peopleFrankie Boyle responds to referendum result in characteristically offensive style
Sport
Lewis Hamilton will start the Singapore Grand Prix from pole, with Nico Rosberg second and Daniel Ricciardo third
F1... for floodlit Singapore Grand Prix
Arts and Entertainment
'New Tricks' star Dennis Waterman is departing from the show after he completes filming on two more episodes
tvHe is only remaining member of original cast
PROMOTED VIDEO
Have you tried new the Independent Digital Edition apps?
News
ebooksAn unforgettable anthology of contemporary reportage
Arts and Entertainment
tvHighs and lows of the cast's careers since 2004
New Articles
i100... she's just started school
News
news
New Articles
i100
Life and Style
Couples have been having sex less in 2014, according to a new survey
life
Arts and Entertainment
musicBiographer Hunter Davies has collected nearly a hundred original manuscripts
Sport
football
New Articles
i100... despite rising prices
Latest stories from i100
Have you tried new the Independent Digital Edition apps?
Independent Dating
and  

By clicking 'Search' you
are agreeing to our
Terms of Use.

iJobs Job Widget
iJobs General

Qualified Primary Teaching Assistant

£64 - £73 per day + Competitive rates based on experience : Randstad Education...

Primary KS2 NQTs required in Lambeth

£117 - £157 per day + Competitive London rates: Randstad Education Group: * Pr...

Primary NQTs required in Lambeth

£117 - £157 per day + Competitive London rates: Randstad Education Group: * Pr...

Primary NQTs required in Lambeth

£117 - £157 per day + Competitive London rates: Randstad Education Group: * Pr...

Day In a Page

Scottish referendum: The Yes vote was the love that dared speak its name, but it was not to be

Despite the result, this is the end of the status quo

Boyd Tonkin on the fall-out from the Scottish referendum
Manolo Blahnik: The high priest of heels talks flats, Englishness, and why he loves Mary Beard

Manolo Blahnik: Flats, Englishness, and Mary Beard

The shoe designer who has been dubbed 'the patron saint of the stiletto'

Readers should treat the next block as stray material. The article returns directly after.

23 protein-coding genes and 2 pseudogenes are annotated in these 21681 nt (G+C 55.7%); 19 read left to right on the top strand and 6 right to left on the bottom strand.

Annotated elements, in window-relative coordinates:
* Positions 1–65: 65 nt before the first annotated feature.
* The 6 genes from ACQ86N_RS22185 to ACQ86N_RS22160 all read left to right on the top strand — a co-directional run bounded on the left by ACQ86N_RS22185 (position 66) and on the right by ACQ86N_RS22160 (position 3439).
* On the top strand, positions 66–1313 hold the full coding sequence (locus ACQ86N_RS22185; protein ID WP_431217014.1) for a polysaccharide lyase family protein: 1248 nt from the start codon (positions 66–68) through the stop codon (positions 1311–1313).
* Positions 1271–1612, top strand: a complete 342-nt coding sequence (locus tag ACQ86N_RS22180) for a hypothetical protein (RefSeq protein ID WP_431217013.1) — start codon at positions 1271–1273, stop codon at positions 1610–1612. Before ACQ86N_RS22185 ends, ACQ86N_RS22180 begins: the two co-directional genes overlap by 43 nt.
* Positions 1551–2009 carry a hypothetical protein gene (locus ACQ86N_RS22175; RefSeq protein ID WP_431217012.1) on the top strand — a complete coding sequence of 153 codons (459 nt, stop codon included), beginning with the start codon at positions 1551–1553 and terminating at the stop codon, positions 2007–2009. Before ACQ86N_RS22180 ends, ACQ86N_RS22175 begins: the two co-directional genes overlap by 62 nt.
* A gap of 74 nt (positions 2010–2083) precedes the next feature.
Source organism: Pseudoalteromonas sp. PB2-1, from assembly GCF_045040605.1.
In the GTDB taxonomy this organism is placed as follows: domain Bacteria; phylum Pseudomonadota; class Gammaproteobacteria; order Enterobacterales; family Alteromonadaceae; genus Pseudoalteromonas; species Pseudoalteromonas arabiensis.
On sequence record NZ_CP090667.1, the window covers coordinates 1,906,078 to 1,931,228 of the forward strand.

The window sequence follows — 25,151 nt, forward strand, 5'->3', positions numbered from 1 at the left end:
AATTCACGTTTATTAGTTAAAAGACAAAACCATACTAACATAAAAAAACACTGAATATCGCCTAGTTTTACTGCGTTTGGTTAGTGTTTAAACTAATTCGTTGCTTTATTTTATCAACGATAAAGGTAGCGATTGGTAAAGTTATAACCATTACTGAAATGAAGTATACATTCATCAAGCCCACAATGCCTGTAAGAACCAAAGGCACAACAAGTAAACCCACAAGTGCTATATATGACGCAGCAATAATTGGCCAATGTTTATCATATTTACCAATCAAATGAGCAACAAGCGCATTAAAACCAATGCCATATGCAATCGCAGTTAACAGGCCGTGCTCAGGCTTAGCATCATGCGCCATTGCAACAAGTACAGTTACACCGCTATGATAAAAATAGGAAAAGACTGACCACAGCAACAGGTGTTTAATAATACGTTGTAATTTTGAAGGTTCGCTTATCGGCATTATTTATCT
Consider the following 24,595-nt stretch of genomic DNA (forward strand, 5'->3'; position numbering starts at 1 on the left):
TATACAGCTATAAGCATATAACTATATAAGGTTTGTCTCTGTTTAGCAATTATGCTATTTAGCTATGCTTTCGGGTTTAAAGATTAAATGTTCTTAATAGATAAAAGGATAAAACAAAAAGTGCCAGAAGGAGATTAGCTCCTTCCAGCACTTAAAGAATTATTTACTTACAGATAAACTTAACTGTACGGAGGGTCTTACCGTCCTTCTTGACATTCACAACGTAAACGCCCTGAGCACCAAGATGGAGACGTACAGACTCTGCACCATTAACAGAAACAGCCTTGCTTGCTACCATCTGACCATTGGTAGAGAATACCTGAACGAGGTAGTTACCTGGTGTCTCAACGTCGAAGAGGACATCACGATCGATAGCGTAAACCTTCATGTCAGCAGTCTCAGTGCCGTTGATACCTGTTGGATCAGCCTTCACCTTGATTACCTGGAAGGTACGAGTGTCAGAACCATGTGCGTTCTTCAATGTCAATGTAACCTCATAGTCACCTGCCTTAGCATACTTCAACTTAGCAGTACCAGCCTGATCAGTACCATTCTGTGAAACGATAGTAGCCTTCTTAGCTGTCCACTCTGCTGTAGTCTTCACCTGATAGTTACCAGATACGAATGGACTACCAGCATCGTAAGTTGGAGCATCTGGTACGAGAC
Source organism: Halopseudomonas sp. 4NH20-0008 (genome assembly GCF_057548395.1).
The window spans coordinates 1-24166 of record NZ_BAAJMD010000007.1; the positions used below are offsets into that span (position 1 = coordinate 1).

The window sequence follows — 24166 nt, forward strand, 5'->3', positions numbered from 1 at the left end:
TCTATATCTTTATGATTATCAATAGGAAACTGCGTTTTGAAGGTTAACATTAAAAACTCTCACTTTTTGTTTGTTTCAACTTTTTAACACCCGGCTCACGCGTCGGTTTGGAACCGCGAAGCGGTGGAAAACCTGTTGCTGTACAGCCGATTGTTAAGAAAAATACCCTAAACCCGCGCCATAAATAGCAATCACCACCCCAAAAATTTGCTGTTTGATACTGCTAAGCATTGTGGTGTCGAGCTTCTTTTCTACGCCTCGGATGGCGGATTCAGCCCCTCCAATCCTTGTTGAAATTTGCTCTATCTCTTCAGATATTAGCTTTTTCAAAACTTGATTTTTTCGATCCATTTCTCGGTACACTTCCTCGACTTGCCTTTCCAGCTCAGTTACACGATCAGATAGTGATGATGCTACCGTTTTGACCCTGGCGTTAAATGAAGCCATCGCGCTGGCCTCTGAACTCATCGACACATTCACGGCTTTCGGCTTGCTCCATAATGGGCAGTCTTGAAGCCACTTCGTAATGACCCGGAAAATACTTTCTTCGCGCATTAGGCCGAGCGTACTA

The Beatles biographer reveals exclusive original manuscripts of some of the best pop songs ever written

Scrambled eggs and LSD

Behind The Beatles' lyrics - thanks to Hunter Davis's original manuscript copies
'Normcore' fashion: Blending in is the new standing out in latest catwalk non-trend

'Normcore': Blending in is the new standing out

Just when fashion was in grave danger of running out of trends, it only went and invented the non-trend. Rebecca Gonsalves investigates
Dance’s new leading ladies fight back: How female vocalists are now writing their own hits

New leading ladies of dance fight back

How female vocalists are now writing their own hits
Mystery of the Ground Zero wedding photo

A shot in the dark

Mystery of the wedding photo from Ground Zero
His life, the universe and everything

His life, the universe and everything

New biography sheds light on comic genius of Douglas Adams
Save us from small screen superheroes

Save us from small screen superheroes

Shows like Agents of S.H.I.E.L.D are little more than marketing tools
Reach for the skies

Reach for the skies

From pools to football pitches, rooftop living is looking up
These are the 12 best hotel spas in the UK

12 best hotel spas in the UK

Some hotels go all out on facilities; others stand out for the sheer quality of treatments
These Iranian-controlled Shia militias used to specialise in killing American soldiers. Now they are fighting Isis, backed up by US airstrikes

Widespread fear of Isis is producing strange bedfellows

Iranian-controlled Shia militias that used to kill American soldiers are now fighting Isis, helped by US airstrikes
Topshop goes part Athena poster, part last spring Prada

Topshop goes part Athena poster, part last spring Prada

Shoppers don't come to Topshop for the unique
How to make a Lego masterpiece

How to make a Lego masterpiece

Toy breaks out of the nursery and heads for the gallery
Meet the ‘Endies’ – city dwellers who are too poor to have fun

Meet the ‘Endies’ – city dwellers who are too poor to have fun

Urbanites are cursed with an acronym pointing to Employed but No Disposable Income or Savings
Paisley’s decision to make peace with IRA enemies might remind the Arabs of Sadat

Ian Paisley’s decision to make peace with his IRA enemies

His Save Ulster from Sodomy campaign would surely have been supported by many a Sunni imam